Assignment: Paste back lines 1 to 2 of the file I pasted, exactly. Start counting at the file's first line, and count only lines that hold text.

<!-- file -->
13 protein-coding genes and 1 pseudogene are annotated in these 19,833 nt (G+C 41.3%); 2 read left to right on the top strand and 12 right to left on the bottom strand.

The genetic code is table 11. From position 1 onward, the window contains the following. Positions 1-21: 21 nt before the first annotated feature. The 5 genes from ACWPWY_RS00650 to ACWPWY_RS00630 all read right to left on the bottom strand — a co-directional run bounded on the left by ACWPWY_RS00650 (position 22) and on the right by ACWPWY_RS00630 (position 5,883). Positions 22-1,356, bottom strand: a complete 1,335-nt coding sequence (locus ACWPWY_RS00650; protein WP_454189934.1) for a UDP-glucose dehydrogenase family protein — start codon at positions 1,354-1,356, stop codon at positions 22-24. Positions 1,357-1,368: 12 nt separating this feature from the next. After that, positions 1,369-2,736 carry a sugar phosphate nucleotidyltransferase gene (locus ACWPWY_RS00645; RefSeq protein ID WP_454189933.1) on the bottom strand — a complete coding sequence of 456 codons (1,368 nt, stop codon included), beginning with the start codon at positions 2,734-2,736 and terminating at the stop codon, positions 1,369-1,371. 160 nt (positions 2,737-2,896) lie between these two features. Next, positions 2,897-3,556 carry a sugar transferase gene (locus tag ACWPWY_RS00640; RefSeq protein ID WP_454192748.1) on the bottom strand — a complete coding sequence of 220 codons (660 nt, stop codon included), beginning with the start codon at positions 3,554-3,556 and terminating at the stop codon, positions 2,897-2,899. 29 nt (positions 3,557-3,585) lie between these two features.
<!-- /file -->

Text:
13 protein-coding genes and 1 pseudogene are annotated in these 19,833 nt (G+C 41.3%); 2 read left to right on the top strand and 12 right to left on the bottom strand.

The genetic code is table 11. From position 1 onward, the window contains the following. Positions 1-21: 21 nt before the first annotated feature. The 5 genes from ACWPWY_RS00650 to ACWPWY_RS00630 all read right to left on the bottom strand — a co-directional run bounded on the left by ACWPWY_RS00650 (position 22) and on the right by ACWPWY_RS00630 (position 5,883). Positions 22-1,356, bottom strand: a complete 1,335-nt coding sequence (locus ACWPWY_RS00650; protein WP_454189934.1) for a UDP-glucose dehydrogenase family protein — start codon at positions 1,354-1,356, stop codon at positions 22-24. Positions 1,357-1,368: 12 nt separating this feature from the next. After that, positions 1,369-2,736 carry a sugar phosphate nucleotidyltransferase gene (locus ACWPWY_RS00645; RefSeq protein ID WP_454189933.1) on the bottom strand — a complete coding sequence of 456 codons (1,368 nt, stop codon included), beginning with the start codon at positions 2,734-2,736 and terminating at the stop codon, positions 1,369-1,371. 160 nt (positions 2,737-2,896) lie between these two features. Next, positions 2,897-3,556 carry a sugar transferase gene (locus tag ACWPWY_RS00640; RefSeq protein ID WP_454192748.1) on the bottom strand — a complete coding sequence of 220 codons (660 nt, stop codon included), beginning with the start codon at positions 3,554-3,556 and terminating at the stop codon, positions 2,897-2,899. 29 nt (positions 3,557-3,585) lie between these two features.